New plan unveiled for schools

South Whidbey School District Superintendent Fred McCarthy issued his latest recommendation Thursday on the best way to restructure the district’s schools.

The plan calls for consolidation of the district’s schools on Maxwelton Road, closing Langley Middle School and reaching out to South End voters in February for the money to make it all happen.

Since he first announced the restructuring concept in May, several options have been proposed by parents and school personnel. But whether it’s Plan A, Plan E or any of the others on the table, the school board needs to move forward because things are only going to get worse in the years ahead, McCarthy said.

The district is wrestling with a $1.85 million budget shortfall next year, and prospects for future relief are dwindling.

McCarthy, who has no vote on the plan, said other options may surface in the next 30 days.

“The board will take what I’ve presented and fold in other ideas before it decides,” he said.

“The school bond passed in 1990 expires in 2010. Our continuing M&O levy needs replacement and it’s my opinion that we can’t wait to take action,” he added.

McCarthy said the district should ask voters to approve a replacement maintenance-and-operations levy in February 2010, a scaled-down technology levy and a possible 10- or 20-year bond issue that same month.

The proposed bond would be between $5 million to $30 million. A recent report said the cost of upgrading all the district’s facilities could run as high as $30 million.

But McCarthy warned that whatever action is taken, it has to be now.

“The board will need to make difficult, conflicted decisions on July 22, and taxpayers need to see those decisions being made,” he told the board and community members during this week’s restructuring session.

“I don’t think they love us enough out there to pass the bonds we need without seeing us making the tough choices,” he added. “We’ve been blessed with good public support and we honor the tradition of asking them only for what we need, not want.”

McCarthy noted that enrollment will continue to decline — the projected loss next year of equals almost $300,000 — and state tax funds will be imperiled by severe drops in sales tax revenue. The general economic malaise isn’t ending soon.

“There are signs, here and there, that things are improving, but not here on Whidbey,” he said. “Children leaving when families seek jobs elsewhere, empty storefronts in our towns and now possible ferry hassles, are all conspiring against us.”

After months of meetings, data gathering, reflections of the historical record and feedback from school personnel and the community, McCarthy presented his current thinking during this week’s special meeting.

In basic terms, the plan calls for Langley Middle School to be shut down. Sixth- through eighth-grade students and teachers will be moved to the high school by the summer of 2010. The district will actively pursue alternate uses for the middle school campus.

“This plan allows for all teachers and classes to be at the high school,” McCarthy said. “Every teacher will have a classroom, though initially some might be required to double up.”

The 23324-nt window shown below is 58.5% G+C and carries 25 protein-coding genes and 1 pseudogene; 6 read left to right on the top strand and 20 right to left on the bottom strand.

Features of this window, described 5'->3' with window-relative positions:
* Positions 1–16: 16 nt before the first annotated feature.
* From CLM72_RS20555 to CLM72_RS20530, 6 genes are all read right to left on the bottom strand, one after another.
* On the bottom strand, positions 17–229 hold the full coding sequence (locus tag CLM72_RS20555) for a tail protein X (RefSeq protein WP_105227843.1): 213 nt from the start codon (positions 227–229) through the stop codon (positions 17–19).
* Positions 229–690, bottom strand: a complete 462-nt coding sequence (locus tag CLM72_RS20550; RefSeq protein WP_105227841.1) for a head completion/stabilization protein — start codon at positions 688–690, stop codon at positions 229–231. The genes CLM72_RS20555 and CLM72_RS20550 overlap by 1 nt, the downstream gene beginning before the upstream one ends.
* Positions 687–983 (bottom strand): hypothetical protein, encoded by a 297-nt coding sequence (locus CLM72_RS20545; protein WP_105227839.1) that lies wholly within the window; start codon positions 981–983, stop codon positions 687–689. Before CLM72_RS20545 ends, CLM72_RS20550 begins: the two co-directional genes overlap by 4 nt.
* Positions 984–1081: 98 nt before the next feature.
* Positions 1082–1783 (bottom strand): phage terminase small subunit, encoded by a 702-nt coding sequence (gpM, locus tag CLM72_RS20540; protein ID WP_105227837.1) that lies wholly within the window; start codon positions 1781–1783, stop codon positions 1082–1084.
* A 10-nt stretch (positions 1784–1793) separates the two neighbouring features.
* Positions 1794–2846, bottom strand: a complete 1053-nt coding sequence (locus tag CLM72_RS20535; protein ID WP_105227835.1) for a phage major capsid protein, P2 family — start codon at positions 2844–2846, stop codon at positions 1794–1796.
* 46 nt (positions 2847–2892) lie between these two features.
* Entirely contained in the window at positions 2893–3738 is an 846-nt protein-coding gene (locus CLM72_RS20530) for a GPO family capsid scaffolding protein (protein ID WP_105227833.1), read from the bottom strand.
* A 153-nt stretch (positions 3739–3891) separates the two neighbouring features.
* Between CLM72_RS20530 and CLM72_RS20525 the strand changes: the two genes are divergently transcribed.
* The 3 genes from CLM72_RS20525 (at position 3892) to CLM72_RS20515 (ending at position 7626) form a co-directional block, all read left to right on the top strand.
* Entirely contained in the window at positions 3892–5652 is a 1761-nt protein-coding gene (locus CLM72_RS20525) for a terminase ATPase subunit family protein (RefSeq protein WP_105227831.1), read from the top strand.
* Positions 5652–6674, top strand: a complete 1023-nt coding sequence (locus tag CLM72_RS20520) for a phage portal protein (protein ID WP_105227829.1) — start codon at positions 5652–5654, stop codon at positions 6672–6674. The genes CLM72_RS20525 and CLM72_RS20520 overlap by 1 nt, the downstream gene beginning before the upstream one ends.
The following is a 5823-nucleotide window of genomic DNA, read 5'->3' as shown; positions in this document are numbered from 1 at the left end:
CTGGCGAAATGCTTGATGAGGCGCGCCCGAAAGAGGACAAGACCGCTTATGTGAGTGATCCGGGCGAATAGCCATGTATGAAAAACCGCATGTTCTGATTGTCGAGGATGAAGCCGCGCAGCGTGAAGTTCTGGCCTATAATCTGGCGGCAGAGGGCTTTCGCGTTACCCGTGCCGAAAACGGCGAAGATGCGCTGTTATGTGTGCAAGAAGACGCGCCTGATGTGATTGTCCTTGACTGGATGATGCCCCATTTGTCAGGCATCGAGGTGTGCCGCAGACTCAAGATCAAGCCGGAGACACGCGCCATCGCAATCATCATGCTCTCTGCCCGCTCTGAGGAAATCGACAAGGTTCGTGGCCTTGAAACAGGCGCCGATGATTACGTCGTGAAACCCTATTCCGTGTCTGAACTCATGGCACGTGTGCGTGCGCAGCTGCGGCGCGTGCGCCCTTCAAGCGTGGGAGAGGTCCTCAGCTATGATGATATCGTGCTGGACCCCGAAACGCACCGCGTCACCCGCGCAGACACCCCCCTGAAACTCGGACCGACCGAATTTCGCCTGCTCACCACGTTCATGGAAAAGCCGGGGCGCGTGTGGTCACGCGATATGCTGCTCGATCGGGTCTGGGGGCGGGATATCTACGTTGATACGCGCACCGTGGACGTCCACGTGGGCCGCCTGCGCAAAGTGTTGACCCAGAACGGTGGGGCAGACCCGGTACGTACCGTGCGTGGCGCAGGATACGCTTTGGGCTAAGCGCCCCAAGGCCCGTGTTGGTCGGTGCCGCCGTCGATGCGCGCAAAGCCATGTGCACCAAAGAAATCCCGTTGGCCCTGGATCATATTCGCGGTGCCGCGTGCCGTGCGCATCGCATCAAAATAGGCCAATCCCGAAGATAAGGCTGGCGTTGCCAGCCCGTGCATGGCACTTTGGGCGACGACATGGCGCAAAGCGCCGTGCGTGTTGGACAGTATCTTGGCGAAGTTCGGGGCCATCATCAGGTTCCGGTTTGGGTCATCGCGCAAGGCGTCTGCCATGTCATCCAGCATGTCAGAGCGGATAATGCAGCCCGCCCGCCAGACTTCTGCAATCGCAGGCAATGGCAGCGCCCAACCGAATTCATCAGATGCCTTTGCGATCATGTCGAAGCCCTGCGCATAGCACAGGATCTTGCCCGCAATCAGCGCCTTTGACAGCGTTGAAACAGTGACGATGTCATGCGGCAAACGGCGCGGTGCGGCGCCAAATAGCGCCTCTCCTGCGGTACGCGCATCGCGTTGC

The district offices will relocate to the primary school and join Whidbey Island Academy there. The primary and intermediate schools will continue their consolidation into South Whidbey Elementary School.

“Most sixth-graders are ready for change, ready to move on,” McCarthy said. “Parents need to have faith that their children can handle the transition and that staff will make it as safe and comfortable as possible.”

The empty portables behind the high school that formerly housed home-schoolers will be refurbished, at minimal cost.

“There’s no reason our building trades students can’t tackle that project,” McCarthy noted.

Busing will reflect a single start and end time for all the schools, which will all be located on Maxwelton Road. More drivers will be needed, though their hours will be cut, reflecting a single daily run.

There will be administrative staffing reductions as well.

McCarthy proposed one principal to be hired for both the high and middle schools, assisted by an assistant principal/athletic director at the high school and one teacher-director at the middle school.

There will be a single principal in the elementary building. An assistant will also act as a special projects director for grant writing, the highly-capable program and student counseling.

Bayview School will remain in operation for the time being, though declining enrollment puts the 100-year-old structure’s future in doubt. One director will guide all alternative school programs.

The number of librarians and counselors will drop as well.

Not all board members agree on the timing. Steven Scoles thinks the district may be moving too fast.

“There isn’t anything that urgent that we can’t wait for another year,” Scoles said.

But board chairman Fred O’Neal disagreed.

“It’s clear to most of us that we need to go forward on this,” O’Neal said. “We will examine the superintendent’s recommendation and issue our judgement by the 22nd of next month.”

McCarthy’s latest restructure recommendation can be found on the district’s Web site at

Jeff VanDerford can be reached at 221-5300 or

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